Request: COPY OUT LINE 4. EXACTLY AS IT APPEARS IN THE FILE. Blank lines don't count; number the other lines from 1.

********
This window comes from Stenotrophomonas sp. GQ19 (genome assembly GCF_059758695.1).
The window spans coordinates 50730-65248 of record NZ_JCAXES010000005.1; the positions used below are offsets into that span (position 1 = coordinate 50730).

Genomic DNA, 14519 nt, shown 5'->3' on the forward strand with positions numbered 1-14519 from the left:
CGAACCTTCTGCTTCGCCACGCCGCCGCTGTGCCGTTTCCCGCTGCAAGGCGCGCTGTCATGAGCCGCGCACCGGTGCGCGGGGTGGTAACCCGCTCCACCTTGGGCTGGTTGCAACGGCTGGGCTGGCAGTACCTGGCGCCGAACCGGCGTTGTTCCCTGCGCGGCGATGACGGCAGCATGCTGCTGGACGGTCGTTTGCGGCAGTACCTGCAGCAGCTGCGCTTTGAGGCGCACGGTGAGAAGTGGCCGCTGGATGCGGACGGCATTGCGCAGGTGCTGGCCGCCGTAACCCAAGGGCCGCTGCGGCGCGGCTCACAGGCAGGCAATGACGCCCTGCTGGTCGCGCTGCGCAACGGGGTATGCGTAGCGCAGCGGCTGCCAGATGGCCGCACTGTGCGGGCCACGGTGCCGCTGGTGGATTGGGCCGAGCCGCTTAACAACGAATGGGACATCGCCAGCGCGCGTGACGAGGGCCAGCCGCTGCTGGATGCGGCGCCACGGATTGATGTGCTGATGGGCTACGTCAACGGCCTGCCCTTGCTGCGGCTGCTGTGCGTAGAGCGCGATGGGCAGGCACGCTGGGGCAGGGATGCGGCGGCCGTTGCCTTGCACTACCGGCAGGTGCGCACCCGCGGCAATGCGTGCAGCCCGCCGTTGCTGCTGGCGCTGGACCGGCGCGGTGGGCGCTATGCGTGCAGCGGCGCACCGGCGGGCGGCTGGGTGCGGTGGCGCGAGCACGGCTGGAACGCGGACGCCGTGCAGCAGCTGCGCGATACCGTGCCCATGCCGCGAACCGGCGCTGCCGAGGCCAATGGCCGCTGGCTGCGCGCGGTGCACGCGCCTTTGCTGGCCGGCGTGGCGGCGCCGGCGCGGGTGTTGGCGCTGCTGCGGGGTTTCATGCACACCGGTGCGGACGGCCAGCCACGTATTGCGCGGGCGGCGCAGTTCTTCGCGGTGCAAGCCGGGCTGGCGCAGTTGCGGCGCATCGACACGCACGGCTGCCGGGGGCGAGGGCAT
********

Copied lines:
CGAACCTTCTGCTTCGCCACGCCGCCGCTGTGCCGTTTCCCGCTGCAAGGCGCGCTGTCATGAGCCGCGCACCGGTGCGCGGGGTGGTAACCCGCTCCACCTTGGGCTGGTTGCAACGGCTGGGCTGGCAGTACCTGGCGCCGAACCGGCGTTGTTCCCTGCGCGGCGATGACGGCAGCATGCTGCTGGACGGTCGTTTGCGGCAGTACCTGCAGCAGCTGCGCTTTGAGGCGCACGGTGAGAAGTGGCCGCTGGATGCGGACGGCATTGCGCAGGTGCTGGCCGCCGTAACCCAAGGGCCGCTGCGGCGCGGCTCACAGGCAGGCAATGACGCCCTGCTGGTCGCGCTGCGCAACGGGGTATGCGTAGCGCAGCGGCTGCCAGATGGCCGCACTGTGCGGGCCACGGTGCCGCTGGTGGATTGGGCCGAGCCGCTTAACAACGAATGGGACATCGCCAGCGCGCGTGACGAGGGCCAGCCGCTGCTGGATGCGGCGCCACGGATTGATGTGCTGATGGGCTACGTCAACGGCCTGCCCTTGCTGCGGCTGCTGTGCGTAGAGCGCGATGGGCAGGCACGCTGGGGCAGGGATGCGGCGGCCGTTGCCTTGCACTACCGGCAGGTGCGCACCCGCGGCAATGCGTGCAGCCCGCCGTTGCTGCTGGCGCTGGACCGGCGCGGTGGGCGCTATGCGTGCAGCGGCGCACCGGCGGGCGGCTGGGTGCGGTGGCGCGAGCACGGCTGGAACGCGGACGCCGTGCAGCAGCTGCGCGATACCGTGCCCATGCCGCGAACCGGCGCTGCCGAGGCCAATGGCCGCTGGCTGCGCGCGGTGCACGCGCCTTTGCTGGCCGGCGTGGCGGCGCCGGCGCGGGTGTTGGCGCTGCTGCGGGGTTTCATGCACACCGGTGCGGACGGCCAGCCACGTATTGCGCGGGCGGCGCAGTTCTTCGCGGTGCAAGCCGGGCTGGCGCAGTTGCGGCGCATCGACACGCACGGCTGCCGGGGGCGAGGGCAT